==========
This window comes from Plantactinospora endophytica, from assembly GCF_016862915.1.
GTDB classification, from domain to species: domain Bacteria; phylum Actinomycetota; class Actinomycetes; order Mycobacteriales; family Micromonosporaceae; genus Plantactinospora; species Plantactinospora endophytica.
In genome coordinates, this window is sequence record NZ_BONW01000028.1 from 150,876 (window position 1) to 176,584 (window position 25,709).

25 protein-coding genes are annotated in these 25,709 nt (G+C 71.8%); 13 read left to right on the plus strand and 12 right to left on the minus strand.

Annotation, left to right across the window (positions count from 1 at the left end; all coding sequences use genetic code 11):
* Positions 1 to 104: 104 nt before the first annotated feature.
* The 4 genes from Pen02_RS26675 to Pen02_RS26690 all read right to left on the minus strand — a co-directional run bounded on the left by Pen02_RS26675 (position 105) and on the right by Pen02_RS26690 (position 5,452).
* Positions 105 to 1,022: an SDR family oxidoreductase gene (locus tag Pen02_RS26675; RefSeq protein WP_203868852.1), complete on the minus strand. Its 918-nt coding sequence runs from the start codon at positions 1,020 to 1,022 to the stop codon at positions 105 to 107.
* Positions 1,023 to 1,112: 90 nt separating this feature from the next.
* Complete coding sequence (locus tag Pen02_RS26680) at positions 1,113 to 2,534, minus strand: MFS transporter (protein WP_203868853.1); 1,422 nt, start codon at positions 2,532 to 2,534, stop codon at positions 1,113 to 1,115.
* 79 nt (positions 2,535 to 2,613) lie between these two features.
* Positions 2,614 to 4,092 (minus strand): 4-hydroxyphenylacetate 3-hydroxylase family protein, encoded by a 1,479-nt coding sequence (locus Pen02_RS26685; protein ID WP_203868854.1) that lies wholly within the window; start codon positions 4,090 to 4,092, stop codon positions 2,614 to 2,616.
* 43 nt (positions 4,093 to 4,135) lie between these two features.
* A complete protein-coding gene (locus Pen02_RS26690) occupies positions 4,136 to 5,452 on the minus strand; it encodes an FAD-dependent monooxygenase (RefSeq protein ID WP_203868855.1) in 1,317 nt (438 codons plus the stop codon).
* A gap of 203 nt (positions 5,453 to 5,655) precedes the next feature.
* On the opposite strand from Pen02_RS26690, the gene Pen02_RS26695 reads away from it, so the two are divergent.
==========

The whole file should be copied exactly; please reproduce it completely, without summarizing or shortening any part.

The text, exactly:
This window comes from Plantactinospora endophytica, from assembly GCF_016862915.1.
GTDB classification, from domain to species: domain Bacteria; phylum Actinomycetota; class Actinomycetes; order Mycobacteriales; family Micromonosporaceae; genus Plantactinospora; species Plantactinospora endophytica.
In genome coordinates, this window is sequence record NZ_BONW01000028.1 from 150,876 (window position 1) to 176,584 (window position 25,709).

25 protein-coding genes are annotated in these 25,709 nt (G+C 71.8%); 13 read left to right on the plus strand and 12 right to left on the minus strand.

Annotation, left to right across the window (positions count from 1 at the left end; all coding sequences use genetic code 11):
* Positions 1 to 104: 104 nt before the first annotated feature.
* The 4 genes from Pen02_RS26675 to Pen02_RS26690 all read right to left on the minus strand — a co-directional run bounded on the left by Pen02_RS26675 (position 105) and on the right by Pen02_RS26690 (position 5,452).
* Positions 105 to 1,022: an SDR family oxidoreductase gene (locus tag Pen02_RS26675; RefSeq protein WP_203868852.1), complete on the minus strand. Its 918-nt coding sequence runs from the start codon at positions 1,020 to 1,022 to the stop codon at positions 105 to 107.
* Positions 1,023 to 1,112: 90 nt separating this feature from the next.
* Complete coding sequence (locus tag Pen02_RS26680) at positions 1,113 to 2,534, minus strand: MFS transporter (protein WP_203868853.1); 1,422 nt, start codon at positions 2,532 to 2,534, stop codon at positions 1,113 to 1,115.
* 79 nt (positions 2,535 to 2,613) lie between these two features.
* Positions 2,614 to 4,092 (minus strand): 4-hydroxyphenylacetate 3-hydroxylase family protein, encoded by a 1,479-nt coding sequence (locus Pen02_RS26685; protein ID WP_203868854.1) that lies wholly within the window; start codon positions 4,090 to 4,092, stop codon positions 2,614 to 2,616.
* 43 nt (positions 4,093 to 4,135) lie between these two features.
* A complete protein-coding gene (locus Pen02_RS26690) occupies positions 4,136 to 5,452 on the minus strand; it encodes an FAD-dependent monooxygenase (RefSeq protein ID WP_203868855.1) in 1,317 nt (438 codons plus the stop codon).
* A gap of 203 nt (positions 5,453 to 5,655) precedes the next feature.
* On the opposite strand from Pen02_RS26690, the gene Pen02_RS26695 reads away from it, so the two are divergent.